AIFMD Passport: ESMA Advice re non-EU Jurisdictions

Of relevance to:
AIFMs; non-EU fund managers

Although the AIFMD marketing passport simplifies the marketing of EU AIFs by EU AIFMs, under the current AIFMD regime, the marketing by non-EU AIFMs and EU AIFMs of non-EU AIFs is subject to the national private placement regime (“NPPR”) of each Member State (provided that the conditions in Articles 36 and 42, as relevant, are adhered to). As many fund managers will be aware, the existence of AIFMD Articles 36 and 42 combined with NPPR does not mean that marketing is assured in Member States.

Although the AIFMD provides for a marketing passport for a non-EU AIF by an EU AIFM (Article 35) and for a marketing and/or management passport for non-EU AIFMs (Article 37 – 41), this is subject to advice provided by ESMA on the extension of the passports.

Rather than a blanket approach, ESMA has adopted a country-by-country assessment: the first review took in Guernsey, Jersey, Switzerland, Hong Kong, Singapore and the US and was published in July 2015 – see Regulatory Roundup 66. Basically it was a thumbs-up to the first three jurisdictions and a delay in the decision for the latter three. Barely three months later (see Regulatory Roundup 69), the ESMA Chairman announced that the second round of non-EEA country assessments would include:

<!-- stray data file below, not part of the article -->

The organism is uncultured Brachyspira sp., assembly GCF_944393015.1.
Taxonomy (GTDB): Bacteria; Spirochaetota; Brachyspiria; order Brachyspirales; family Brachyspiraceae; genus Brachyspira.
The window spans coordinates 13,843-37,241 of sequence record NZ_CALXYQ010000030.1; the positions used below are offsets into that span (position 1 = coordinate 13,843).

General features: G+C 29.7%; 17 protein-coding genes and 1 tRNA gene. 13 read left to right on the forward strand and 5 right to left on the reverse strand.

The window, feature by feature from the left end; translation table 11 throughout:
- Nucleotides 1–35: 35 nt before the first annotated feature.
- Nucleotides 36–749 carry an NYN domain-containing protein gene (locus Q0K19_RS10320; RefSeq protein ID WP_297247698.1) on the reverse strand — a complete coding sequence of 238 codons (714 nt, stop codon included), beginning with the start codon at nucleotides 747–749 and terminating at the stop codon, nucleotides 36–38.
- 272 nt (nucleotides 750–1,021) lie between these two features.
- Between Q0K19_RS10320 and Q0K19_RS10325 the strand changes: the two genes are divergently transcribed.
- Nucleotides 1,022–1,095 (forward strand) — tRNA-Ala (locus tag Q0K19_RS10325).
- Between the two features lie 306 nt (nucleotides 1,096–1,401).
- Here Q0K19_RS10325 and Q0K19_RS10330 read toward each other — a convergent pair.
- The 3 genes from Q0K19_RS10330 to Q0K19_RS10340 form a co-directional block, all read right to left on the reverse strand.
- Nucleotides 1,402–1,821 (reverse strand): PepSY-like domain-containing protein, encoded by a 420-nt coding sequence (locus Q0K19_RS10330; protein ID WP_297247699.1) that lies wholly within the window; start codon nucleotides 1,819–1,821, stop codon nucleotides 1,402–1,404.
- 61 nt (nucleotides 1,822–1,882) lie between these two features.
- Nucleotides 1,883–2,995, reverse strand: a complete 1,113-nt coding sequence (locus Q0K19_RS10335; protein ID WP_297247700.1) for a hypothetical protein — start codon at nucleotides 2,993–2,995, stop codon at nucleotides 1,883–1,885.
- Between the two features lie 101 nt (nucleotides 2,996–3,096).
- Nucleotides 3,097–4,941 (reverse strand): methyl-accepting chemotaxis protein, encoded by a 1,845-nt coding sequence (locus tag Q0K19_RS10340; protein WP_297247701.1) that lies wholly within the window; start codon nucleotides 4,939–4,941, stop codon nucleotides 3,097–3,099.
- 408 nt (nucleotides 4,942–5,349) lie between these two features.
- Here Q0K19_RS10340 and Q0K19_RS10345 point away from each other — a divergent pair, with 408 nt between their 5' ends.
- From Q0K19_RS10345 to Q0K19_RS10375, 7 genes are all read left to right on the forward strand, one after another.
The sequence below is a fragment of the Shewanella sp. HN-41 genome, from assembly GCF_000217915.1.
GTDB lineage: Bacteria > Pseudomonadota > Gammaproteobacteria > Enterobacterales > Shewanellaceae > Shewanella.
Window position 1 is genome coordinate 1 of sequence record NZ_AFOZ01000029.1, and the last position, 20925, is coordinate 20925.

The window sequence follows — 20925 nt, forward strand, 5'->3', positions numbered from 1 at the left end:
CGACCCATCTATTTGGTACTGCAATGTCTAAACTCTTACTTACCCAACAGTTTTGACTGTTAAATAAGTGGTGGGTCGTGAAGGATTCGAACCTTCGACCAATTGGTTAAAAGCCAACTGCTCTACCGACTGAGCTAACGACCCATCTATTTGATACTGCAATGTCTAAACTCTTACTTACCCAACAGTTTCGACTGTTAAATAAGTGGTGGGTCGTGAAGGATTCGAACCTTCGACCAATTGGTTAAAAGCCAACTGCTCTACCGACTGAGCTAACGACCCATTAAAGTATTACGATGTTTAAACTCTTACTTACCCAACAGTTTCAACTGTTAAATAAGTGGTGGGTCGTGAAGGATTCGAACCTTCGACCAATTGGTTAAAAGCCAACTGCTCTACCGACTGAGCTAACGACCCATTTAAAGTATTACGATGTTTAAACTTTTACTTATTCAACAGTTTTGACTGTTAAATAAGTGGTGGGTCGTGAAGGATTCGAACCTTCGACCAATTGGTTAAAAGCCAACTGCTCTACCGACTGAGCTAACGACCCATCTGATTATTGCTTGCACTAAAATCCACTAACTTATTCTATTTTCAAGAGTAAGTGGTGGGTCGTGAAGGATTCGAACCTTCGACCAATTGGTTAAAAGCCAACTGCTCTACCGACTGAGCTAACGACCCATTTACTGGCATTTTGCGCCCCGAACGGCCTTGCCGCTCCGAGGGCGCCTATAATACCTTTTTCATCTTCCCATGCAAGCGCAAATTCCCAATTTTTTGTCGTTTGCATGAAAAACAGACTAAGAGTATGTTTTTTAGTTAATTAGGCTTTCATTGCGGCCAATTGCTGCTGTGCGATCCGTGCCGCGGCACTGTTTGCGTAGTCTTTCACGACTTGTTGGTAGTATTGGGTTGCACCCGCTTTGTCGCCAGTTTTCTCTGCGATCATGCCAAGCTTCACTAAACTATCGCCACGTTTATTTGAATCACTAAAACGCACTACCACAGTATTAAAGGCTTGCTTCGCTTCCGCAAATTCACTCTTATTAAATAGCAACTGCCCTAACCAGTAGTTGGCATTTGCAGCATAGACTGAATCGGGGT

• Cayman Islands
  • Isle of Man
  • Bermuda
  • Australia
  • Canada
  • Japan

ESMA was formally requested by the European Commission in December 2015 to:

  • carry out an assessment of this second tranche of countries
  • revisit the earlier July 2015 findings where no definitive views had been provided
  • assess the capacity of all 12 non-EU supervisory authorities and their track record in ensuring effective enforcement.

ESMA has now published its advice (ESMA 2016/1140). ESMA maintains its favourable view of Guernsey, Jersey and Switzerland and adds both Canada and Japan to that list. An opinion on Bermuda and the Cayman Islands is on hold as both countries are in course of implementing new regulatory regimes.

The report is also largely favourable to Hong Kong and Singapore (although it does draw attention to the fact that both jurisdictions only facilitate the access of UCITS from certain, but not all, Member States to retail investors) and to Australia provided that ASIC extends the ‘class order relief’ to all Member States.

The situation is not so rosy for the Isle of Man (it has no AIFMD-like regime in place so making it difficult to assess whether the investor protection criterion is met) or for the US. Although no significant obstacles were found, the report does comment that extension of the passport regime to the US could result in an uneven playing field in that the market access conditions for US funds would potentially be less onerous than the conditions that would be placed upon EU funds in the US.

The advice within the ESMA report will now have to be considered by the European Parliament, the Council and the Commission.

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